Ursa Maior


Ursa Maior


English nameGreat Bear, Plough or Big Dipper

Major
stars
alpha Ursae MaiorisDubhemagn. 2,0RA: 11h 03m 43.73sDec: +61 45' 03.3"
beta Ursae MaiorisMerakmagn. 2,4RA: 11h 01m 50.47sDec: +56 22' 56.5"
gamma Ursae MaiorisPhecdamagn. 2,5RA: 11h 53m 49.81sDec: +53 41' 41.1"
delta Ursae MaiorisMegrezmagn. 3,4RA: 12h 15m 25.54sDec: +57 01' 57.3"
epsilon Ursae MaiorisAliothmagn. 1,7RA: 12h 54m 01.73sDec: +55 57' 35.6"
zeta Ursae MaiorisMizarmagn. 2,4RA: 13h 23m 55.52sDec: +54 55' 31.4"
eta Ursae MaiorisAlkaidmagn. 1,9RA: 13h 47m 32.47sDec: +49 18' 48.1"
theta Ursae Maiorismagn. 3,3RA: 09h 32m 51.64sDec: +51 40' 39.5"
iota Ursae MaiorisTalithamagn. 3,1RA: 08h 59m 12.55sDec: +48 02' 30.3"
lambda Ursae MaiorisTania Borealismagn. 3,5RA: 10h 17m 05.83sDec: +42 54' 51.9"
my Ursae MaiorisTania Australismagn. 3,2RA: 10h 22m 19.76sDec: +41 29' 58.2"
omicron Ursae MaiorisMuscidamagn. 3,5RA: 08h 30m 15.92sDec: +60 43' 05.7"
psi Ursae Maiorismagn. 3,1RA: 11h 09m 39.80sDec: +44 29' 54.7"

DescriptionImportant constellation of the northern hemisphere, third in order of extension, after Hydra and Virgo.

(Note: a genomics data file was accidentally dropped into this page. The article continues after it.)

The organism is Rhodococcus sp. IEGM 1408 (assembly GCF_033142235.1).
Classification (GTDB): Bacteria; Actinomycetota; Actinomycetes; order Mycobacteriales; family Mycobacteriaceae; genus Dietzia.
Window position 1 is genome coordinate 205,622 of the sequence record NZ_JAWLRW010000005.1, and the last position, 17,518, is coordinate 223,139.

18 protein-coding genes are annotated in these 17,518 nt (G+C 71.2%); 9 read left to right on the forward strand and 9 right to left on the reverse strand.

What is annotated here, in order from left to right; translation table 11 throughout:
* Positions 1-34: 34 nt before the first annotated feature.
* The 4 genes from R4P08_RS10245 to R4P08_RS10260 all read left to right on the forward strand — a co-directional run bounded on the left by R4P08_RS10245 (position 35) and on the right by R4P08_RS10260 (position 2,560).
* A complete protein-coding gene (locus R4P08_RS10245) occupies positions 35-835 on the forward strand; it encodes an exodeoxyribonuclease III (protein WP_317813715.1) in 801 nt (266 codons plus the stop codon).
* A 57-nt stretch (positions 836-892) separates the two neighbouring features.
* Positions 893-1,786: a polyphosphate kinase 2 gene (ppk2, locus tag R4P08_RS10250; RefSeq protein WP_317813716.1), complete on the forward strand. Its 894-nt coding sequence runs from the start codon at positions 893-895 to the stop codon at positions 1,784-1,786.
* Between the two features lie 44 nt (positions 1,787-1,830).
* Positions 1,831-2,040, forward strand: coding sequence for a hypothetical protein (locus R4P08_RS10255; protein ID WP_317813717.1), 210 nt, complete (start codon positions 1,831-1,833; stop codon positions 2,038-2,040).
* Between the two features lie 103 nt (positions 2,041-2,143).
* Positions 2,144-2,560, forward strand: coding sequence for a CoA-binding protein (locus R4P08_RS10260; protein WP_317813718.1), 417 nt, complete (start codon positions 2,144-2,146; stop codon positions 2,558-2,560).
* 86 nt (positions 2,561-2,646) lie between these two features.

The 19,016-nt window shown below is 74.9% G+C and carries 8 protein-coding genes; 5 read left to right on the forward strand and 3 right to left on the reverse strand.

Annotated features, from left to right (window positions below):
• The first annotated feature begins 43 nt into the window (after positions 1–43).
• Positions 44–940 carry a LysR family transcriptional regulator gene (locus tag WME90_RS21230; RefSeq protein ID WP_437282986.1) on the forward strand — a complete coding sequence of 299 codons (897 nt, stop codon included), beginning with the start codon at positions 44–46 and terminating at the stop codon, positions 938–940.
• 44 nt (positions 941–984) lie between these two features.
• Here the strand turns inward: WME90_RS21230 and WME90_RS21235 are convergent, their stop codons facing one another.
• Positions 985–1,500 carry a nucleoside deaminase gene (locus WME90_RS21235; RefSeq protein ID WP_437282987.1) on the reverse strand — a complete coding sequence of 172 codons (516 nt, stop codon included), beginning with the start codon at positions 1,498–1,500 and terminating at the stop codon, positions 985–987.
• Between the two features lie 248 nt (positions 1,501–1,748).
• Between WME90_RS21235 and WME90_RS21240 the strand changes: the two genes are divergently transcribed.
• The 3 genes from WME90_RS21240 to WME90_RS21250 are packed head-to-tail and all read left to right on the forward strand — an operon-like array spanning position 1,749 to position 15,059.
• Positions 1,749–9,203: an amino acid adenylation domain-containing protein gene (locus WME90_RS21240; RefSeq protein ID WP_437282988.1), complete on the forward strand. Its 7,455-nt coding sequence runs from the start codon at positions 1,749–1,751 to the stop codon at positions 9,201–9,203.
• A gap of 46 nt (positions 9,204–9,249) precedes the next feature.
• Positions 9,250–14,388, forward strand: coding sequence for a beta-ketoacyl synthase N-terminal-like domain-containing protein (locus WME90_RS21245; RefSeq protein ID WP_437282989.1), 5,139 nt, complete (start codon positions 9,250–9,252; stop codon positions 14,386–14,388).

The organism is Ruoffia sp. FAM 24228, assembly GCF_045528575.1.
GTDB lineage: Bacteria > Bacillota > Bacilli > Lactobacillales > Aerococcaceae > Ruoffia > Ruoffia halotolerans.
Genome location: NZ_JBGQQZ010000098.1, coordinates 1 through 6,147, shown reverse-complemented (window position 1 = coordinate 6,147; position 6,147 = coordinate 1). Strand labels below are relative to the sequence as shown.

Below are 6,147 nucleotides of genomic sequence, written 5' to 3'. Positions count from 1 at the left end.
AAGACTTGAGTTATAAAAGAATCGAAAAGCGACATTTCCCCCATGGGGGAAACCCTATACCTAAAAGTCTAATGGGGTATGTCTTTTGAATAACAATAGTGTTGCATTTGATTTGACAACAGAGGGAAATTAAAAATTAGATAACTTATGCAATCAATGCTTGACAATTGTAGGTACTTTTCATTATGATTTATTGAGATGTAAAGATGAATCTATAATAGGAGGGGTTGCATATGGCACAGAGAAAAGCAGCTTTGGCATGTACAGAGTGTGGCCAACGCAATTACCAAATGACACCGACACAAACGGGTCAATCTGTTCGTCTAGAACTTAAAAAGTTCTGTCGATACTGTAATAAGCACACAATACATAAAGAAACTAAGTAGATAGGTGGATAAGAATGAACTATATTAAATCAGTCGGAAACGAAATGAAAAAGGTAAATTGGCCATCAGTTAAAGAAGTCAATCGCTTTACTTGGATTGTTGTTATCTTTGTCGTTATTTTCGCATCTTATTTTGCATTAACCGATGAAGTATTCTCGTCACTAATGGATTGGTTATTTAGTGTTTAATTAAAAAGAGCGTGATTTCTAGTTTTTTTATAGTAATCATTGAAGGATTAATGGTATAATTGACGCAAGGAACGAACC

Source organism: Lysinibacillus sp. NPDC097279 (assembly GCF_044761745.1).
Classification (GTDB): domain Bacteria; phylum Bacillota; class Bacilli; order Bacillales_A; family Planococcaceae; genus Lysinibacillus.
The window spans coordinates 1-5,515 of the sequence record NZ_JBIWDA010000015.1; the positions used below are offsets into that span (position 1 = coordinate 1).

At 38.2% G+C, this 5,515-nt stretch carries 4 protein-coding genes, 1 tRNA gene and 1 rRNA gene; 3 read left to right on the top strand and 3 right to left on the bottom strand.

Thanks to a group of seven stars (from alpha to eta Ursae Maioris), that draw the figure known as Plough or Big Dipper, Ursa Maior is perhaps the most famous and well known constellation of the whole sky. The first two stars of the dipper, Dubhe and Merak, are useful to find the North Pole, since the line that contains them directs toward the Polaris, in Ursa Minor.

The second star of the beam, Mizar, is a multiple star. To the naked eye we succeed in seeing a companion of fourth magnitude, Alcor; and with a small telescope we can perceive another star of fourth magnitude, near Mizar. And since every of these three stars is a double, as spectroscopic observations reveal, this is a system with well six stars.

Another interesting double star is xi Ursae Maioris, in the southern zone of the constellation, near Leo: it is a couple of yellow stars which rotate round each other with a 60-year period.

M81The constellation of Ursa Maior contains a pair of remarkable galaxies: M81, a beautiful spiral galaxy of eighth magnitude (reproduced here on the right); and M101, on the border with Bootes, another spiral galaxy of ninth magnitude.


Mythology
and history
According to Eratostenes and Ovid, the constellation represents the animal into which was changed Callisto, mother of Arcas (see the mythology of Bootes).

Aratus, instead, affirms that the constellation must be identified with one of the two nymphs who raised the new-born Zeus: her name was Adrastea, while the other one was Ida, represented by Ursa Minor. Aratus, however, doesn't explain why these nymphs were changed into she-bears.

An enigma that unites the two heavenly she-bears is representes by the long tails, which have nothing in common with the shorter tails of the true bears. Thomas Hood, an English astronomer of the XVI century, ironically justified this detail by saying that such extremities grew longer when Zeus lifted the she-bears to put them in the sky, just grasping their tails.


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